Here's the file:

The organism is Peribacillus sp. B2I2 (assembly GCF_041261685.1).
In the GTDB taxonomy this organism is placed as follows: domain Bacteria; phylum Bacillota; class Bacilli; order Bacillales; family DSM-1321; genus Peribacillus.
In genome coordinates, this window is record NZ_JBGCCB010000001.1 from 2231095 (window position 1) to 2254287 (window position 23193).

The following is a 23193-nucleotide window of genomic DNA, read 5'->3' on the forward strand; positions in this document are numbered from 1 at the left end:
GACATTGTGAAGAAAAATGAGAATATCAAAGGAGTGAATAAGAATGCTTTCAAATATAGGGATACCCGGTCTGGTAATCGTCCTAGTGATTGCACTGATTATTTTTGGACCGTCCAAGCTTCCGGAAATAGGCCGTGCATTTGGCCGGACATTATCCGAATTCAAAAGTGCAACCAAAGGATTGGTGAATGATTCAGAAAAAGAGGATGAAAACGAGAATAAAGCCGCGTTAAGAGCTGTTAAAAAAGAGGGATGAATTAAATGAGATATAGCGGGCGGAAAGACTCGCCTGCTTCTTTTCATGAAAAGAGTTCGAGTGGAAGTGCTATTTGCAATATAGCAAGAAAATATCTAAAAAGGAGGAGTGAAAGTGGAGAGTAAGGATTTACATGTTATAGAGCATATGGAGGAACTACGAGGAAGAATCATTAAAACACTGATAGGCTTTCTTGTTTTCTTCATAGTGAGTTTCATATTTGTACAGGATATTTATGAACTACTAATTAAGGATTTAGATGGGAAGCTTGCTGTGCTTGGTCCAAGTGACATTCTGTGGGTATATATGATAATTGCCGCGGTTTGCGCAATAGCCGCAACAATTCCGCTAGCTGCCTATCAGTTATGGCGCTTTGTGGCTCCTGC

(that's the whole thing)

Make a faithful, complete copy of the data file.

The organism is Peribacillus sp. B2I2 (assembly GCF_041261685.1).
In the GTDB taxonomy this organism is placed as follows: domain Bacteria; phylum Bacillota; class Bacilli; order Bacillales; family DSM-1321; genus Peribacillus.
In genome coordinates, this window is record NZ_JBGCCB010000001.1 from 2231095 (window position 1) to 2254287 (window position 23193).

The following is a 23193-nucleotide window of genomic DNA, read 5'->3' on the forward strand; positions in this document are numbered from 1 at the left end:
GACATTGTGAAGAAAAATGAGAATATCAAAGGAGTGAATAAGAATGCTTTCAAATATAGGGATACCCGGTCTGGTAATCGTCCTAGTGATTGCACTGATTATTTTTGGACCGTCCAAGCTTCCGGAAATAGGCCGTGCATTTGGCCGGACATTATCCGAATTCAAAAGTGCAACCAAAGGATTGGTGAATGATTCAGAAAAAGAGGATGAAAACGAGAATAAAGCCGCGTTAAGAGCTGTTAAAAAAGAGGGATGAATTAAATGAGATATAGCGGGCGGAAAGACTCGCCTGCTTCTTTTCATGAAAAGAGTTCGAGTGGAAGTGCTATTTGCAATATAGCAAGAAAATATCTAAAAAGGAGGAGTGAAAGTGGAGAGTAAGGATTTACATGTTATAGAGCATATGGAGGAACTACGAGGAAGAATCATTAAAACACTGATAGGCTTTCTTGTTTTCTTCATAGTGAGTTTCATATTTGTACAGGATATTTATGAACTACTAATTAAGGATTTAGATGGGAAGCTTGCTGTGCTTGGTCCAAGTGACATTCTGTGGGTATATATGATAATTGCCGCGGTTTGCGCAATAGCCGCAACAATTCCGCTAGCTGCCTATCAGTTATGGCGCTTTGTGGCTCCTGC